Once you roll all the meat and leaves together, load them into the bottom of your slow cooker and start the sauce. Mix the tomato sauce, brown sugar, lemon juice, and worcestershire together and whisk quickly. Pour it over top of the rolls so they are completely covered. Set the slow cooker to 250° and let them cook for 8 hours and enjoy!


Food Truck Review: Kebabalicious

I’ve fallen in love with many a food truck here in Austin.  But my favorite so far has to be Kebabalicious.  They serve Turkish-style wraps and operate out of two trucks permanently stationed (for the most part) downtown — one at Congress and 2nd (for lunch during business hours), the other at Trinity and 7th (for the late-night drunk crowd).  Fortunately, I fall under both categories and I’ve tried both locations.  The product and service is exceptional and consistent at both.

Kebabalicious is family-owned, locally sourced, and run with real passion.  The wraps are made for you on the spot and truly have thought put into them.  Each bite contains a bit of every ingredient.

I almost always order the same thing — the king-sized (12″) beef/lamb kebab.  I go for the regular size (8″) when I’m lunching, but at night after a few beers, even when Kyle responsibly orders the regular size (and the lady serving us mistakenly assumes the larger one is for him), I need as much Kebabalicious as I can get.  If I can’t finish it that night, into the fridge it goes until I open my eyes the next morning and crawl to the fridge to finish it at 10 AM.  Not even kidding, it is THAT addicting.

The sandwich is wrapped in a perfect, squishy pita bread.  It’s just thick enough to hold its contents without overtaking you with breadiness.  It doesn’t crack when it bends, it’s warm, soft, and supple.  The beef/lamb shawarma appears/tastes to be mixed with falafel or some type of grain.  It’s formed into nuggets that are likely heated through on a griddle — amazingly seasoned, savory, and well-textured succulent meat, no icky bits.  Each nugget is slightly charred and crunchy on the outside and warm and soft on the inside.  Tons of flavor and enjoyable on their own, they melt in your mouth.

Next are the veggies…lettuce, locally grown tomato, red onion, and fresh parsley.  Unlike other shawarma wraps I’ve had, the veggies are consistently fresh and perfect every time.  No haphazardly chopped pieces, no off-tasting onion, just light, crunchy, ripened bites that perfectly complement the heaviness of the bread and meat.

They make these wraps mild, medium, or spicy (adjusted by how much crushed red pepper they shake on).  Spicy is best — nowhere near unbearable or even overpowering, just another note to cut the richness.  I also have them add feta to mine.  Not necessary but a perfect extra indulgence.  Amazing.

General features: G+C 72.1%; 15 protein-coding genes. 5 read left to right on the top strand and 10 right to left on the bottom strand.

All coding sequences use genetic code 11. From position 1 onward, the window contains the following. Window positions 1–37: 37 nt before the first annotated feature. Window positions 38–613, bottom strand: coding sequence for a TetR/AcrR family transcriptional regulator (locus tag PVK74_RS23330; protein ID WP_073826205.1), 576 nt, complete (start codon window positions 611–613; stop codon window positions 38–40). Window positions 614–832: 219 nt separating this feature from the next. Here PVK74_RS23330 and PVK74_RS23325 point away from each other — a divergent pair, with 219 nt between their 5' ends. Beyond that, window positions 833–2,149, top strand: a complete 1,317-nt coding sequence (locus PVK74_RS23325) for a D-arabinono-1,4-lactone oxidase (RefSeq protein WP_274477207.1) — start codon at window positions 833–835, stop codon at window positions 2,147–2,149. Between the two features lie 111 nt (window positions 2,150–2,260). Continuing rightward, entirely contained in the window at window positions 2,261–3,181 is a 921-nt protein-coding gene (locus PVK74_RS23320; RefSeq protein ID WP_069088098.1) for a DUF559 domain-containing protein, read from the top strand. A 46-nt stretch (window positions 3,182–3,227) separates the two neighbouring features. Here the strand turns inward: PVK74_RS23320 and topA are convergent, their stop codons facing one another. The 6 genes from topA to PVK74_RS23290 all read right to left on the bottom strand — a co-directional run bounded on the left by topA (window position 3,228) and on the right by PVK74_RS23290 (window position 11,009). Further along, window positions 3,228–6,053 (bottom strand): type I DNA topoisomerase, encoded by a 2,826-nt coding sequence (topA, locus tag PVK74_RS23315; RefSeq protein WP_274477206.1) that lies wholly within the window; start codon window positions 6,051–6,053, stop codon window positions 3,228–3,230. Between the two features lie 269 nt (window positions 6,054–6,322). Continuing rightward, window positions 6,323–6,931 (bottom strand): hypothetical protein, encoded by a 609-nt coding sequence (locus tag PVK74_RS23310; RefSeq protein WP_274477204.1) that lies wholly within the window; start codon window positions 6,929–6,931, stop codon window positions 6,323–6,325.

Last, but not at all least: the sauces.  The wraps come with two sauces on them, both of which are incredible and balance each other out perfectly.  One is a tzatziki (strained yogurt, cucumber, garlic, olive oil, lemon, dill, often other spices), both creamy and herby, but not too tangy.  Each component of the wrap is seasoned very well and this sauce is no exception.  The coolness of the sauce also brings the heat level down a notch.

And finally, the spicy red sauce.  I would pay serious, serious dough to get just a glimpse of this recipe.  It’s also creamy but slightly heavier than the tzatziki, coral red in color, and appears to be almost a spicy or red pepper aioli.  Phenomenal and adds the perfect amount of richness and a tad of garlicky flavor.

I remember Bobby Flay saying on TV once that the most common problem he notices in sandwiches is that they aren’t sauced enough and are therefore too dry on the mouth.  The Kebabalicious sauces solve that problem all too well and provide the perfect vehicle to marry all of the ingredients together into one phenomenal experience.

The combination of these perfectly orchestrated ingredients create a heavenly, constantly crave-able meal.  I really can’t say enough about how much I would recommend this to anyone who ever has the opportunity to try it.  I also do not ever want to know how many calories are in one of these things.

Another thing to note is that I love how Kebabalicious brings to the masses what could be intimidating to some in such a great way.  What better way to try out a cuisine that isn’t as familiar to Americans as Italian or Chinese than something this incredible?

Other options for the wraps are chicken shawarma, falafel, and the “spoiled brat” (chicken, beef, lamb, falafel, and hummus!) and run at about $7 for a regular, $9 for a king size.  The chicken and falafel are exceptional, though I can’t speak for the spoiled brat as I haven’t graduated to that level (yet).